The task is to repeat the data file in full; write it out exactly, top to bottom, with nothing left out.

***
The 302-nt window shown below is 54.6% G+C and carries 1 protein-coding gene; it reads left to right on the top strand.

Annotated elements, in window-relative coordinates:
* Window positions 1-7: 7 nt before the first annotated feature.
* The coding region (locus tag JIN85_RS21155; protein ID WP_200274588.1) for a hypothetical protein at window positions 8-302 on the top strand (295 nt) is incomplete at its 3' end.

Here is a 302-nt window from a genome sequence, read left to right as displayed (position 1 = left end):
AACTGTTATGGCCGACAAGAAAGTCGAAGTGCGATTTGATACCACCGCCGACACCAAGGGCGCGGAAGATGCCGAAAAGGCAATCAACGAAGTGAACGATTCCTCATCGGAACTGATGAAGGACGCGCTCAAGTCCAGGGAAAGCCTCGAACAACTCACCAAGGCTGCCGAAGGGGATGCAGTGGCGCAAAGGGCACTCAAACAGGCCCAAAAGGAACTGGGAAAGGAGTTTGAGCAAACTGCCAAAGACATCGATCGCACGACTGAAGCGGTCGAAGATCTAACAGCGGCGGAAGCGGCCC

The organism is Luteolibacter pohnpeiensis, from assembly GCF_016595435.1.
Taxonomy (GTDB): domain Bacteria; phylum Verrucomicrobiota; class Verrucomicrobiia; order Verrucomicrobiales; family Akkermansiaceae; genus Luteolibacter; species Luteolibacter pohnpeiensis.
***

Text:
The 302-nt window shown below is 54.6% G+C and carries 1 protein-coding gene; it reads left to right on the top strand.

Annotated elements, in window-relative coordinates:
* Window positions 1-7: 7 nt before the first annotated feature.
* The coding region (locus tag JIN85_RS21155; protein ID WP_200274588.1) for a hypothetical protein at window positions 8-302 on the top strand (295 nt) is incomplete at its 3' end.

Here is a 302-nt window from a genome sequence, read left to right as displayed (position 1 = left end):
AACTGTTATGGCCGACAAGAAAGTCGAAGTGCGATTTGATACCACCGCCGACACCAAGGGCGCGGAAGATGCCGAAAAGGCAATCAACGAAGTGAACGATTCCTCATCGGAACTGATGAAGGACGCGCTCAAGTCCAGGGAAAGCCTCGAACAACTCACCAAGGCTGCCGAAGGGGATGCAGTGGCGCAAAGGGCACTCAAACAGGCCCAAAAGGAACTGGGAAAGGAGTTTGAGCAAACTGCCAAAGACATCGATCGCACGACTGAAGCGGTCGAAGATCTAACAGCGGCGGAAGCGGCCC

The organism is Luteolibacter pohnpeiensis, from assembly GCF_016595435.1.
Taxonomy (GTDB): domain Bacteria; phylum Verrucomicrobiota; class Verrucomicrobiia; order Verrucomicrobiales; family Akkermansiaceae; genus Luteolibacter; species Luteolibacter pohnpeiensis.